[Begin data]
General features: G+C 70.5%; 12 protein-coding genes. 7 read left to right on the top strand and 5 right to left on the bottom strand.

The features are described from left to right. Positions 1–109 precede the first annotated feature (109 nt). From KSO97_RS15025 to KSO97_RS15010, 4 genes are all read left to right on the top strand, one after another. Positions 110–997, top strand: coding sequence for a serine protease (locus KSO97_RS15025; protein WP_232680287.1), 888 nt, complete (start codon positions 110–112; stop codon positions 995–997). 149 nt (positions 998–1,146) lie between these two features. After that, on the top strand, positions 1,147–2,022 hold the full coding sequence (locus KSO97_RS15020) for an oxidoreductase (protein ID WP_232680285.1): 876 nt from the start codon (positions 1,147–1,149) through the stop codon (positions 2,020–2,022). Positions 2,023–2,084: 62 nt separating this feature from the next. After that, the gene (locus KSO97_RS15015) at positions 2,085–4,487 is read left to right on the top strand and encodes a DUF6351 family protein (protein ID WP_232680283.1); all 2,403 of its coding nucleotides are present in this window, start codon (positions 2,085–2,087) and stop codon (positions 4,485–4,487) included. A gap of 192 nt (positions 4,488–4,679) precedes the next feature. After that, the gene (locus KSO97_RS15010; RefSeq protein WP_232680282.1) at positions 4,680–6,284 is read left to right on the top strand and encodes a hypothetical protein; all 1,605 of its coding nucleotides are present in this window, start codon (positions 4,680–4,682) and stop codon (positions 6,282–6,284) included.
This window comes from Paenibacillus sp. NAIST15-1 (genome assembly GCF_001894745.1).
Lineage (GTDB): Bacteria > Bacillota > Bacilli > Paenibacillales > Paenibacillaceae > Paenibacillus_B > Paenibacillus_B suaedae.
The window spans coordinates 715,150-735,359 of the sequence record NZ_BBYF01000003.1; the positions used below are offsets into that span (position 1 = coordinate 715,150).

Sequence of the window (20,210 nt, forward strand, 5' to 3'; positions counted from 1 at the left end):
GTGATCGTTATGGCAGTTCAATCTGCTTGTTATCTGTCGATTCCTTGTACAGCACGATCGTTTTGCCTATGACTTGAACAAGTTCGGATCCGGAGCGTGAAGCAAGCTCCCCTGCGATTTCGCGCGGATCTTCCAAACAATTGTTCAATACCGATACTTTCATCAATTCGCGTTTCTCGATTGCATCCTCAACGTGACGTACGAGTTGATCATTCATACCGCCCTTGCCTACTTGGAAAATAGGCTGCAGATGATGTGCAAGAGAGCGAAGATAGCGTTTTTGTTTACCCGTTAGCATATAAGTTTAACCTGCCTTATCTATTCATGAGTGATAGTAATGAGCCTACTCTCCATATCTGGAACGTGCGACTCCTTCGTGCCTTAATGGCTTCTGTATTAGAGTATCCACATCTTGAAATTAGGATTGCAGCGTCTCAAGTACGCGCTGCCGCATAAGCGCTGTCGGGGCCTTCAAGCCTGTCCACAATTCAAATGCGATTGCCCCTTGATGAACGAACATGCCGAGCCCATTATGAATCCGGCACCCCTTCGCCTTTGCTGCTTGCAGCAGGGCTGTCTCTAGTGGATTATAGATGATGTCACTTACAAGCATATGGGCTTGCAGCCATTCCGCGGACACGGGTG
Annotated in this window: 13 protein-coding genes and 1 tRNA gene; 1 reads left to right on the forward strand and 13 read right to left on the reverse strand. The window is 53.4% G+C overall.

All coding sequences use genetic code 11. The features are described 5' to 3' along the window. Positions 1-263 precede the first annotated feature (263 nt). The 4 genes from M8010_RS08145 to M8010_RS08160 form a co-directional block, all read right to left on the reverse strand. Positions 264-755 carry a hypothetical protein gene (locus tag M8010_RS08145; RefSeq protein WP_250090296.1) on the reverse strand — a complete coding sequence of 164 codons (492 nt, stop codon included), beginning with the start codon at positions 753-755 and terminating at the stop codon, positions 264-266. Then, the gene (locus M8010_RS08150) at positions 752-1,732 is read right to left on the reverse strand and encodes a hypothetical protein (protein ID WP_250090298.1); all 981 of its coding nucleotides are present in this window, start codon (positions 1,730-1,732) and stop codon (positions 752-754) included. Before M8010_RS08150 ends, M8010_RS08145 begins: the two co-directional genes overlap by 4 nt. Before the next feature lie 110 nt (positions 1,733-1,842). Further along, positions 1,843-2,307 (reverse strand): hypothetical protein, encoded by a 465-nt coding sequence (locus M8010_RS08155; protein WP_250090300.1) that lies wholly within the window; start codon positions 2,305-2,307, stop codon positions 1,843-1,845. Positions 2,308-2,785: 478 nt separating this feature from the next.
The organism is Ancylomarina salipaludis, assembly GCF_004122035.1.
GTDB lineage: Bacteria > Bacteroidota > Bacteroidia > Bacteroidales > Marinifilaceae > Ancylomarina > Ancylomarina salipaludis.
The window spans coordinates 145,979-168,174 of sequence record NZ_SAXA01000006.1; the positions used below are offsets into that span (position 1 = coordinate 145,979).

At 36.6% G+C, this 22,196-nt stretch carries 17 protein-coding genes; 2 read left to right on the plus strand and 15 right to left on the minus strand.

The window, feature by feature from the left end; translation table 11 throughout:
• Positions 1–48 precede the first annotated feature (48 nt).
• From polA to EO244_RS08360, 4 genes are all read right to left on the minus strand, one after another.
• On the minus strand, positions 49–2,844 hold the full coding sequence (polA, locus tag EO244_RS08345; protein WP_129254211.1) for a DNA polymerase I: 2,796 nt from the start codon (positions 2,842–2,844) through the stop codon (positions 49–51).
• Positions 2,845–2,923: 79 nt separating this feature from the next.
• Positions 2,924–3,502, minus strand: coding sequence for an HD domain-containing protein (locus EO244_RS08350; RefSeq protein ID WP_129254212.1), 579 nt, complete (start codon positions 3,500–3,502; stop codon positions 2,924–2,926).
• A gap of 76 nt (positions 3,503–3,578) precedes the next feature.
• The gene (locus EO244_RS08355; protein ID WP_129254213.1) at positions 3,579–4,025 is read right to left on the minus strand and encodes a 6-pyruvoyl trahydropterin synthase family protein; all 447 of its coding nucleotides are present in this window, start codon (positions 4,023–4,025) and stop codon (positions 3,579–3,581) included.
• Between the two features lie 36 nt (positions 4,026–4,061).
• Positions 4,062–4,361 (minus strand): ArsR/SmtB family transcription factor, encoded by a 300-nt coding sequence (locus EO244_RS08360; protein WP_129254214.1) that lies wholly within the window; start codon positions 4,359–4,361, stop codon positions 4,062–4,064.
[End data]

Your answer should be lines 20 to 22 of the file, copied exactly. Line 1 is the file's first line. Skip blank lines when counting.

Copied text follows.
• A gap of 76 nt (positions 3,503–3,578) precedes the next feature.
• The gene (locus EO244_RS08355; protein ID WP_129254213.1) at positions 3,579–4,025 is read right to left on the minus strand and encodes a 6-pyruvoyl trahydropterin synthase family protein; all 447 of its coding nucleotides are present in this window, start codon (positions 4,023–4,025) and stop codon (positions 3,579–3,581) included.
• Between the two features lie 36 nt (positions 4,026–4,061).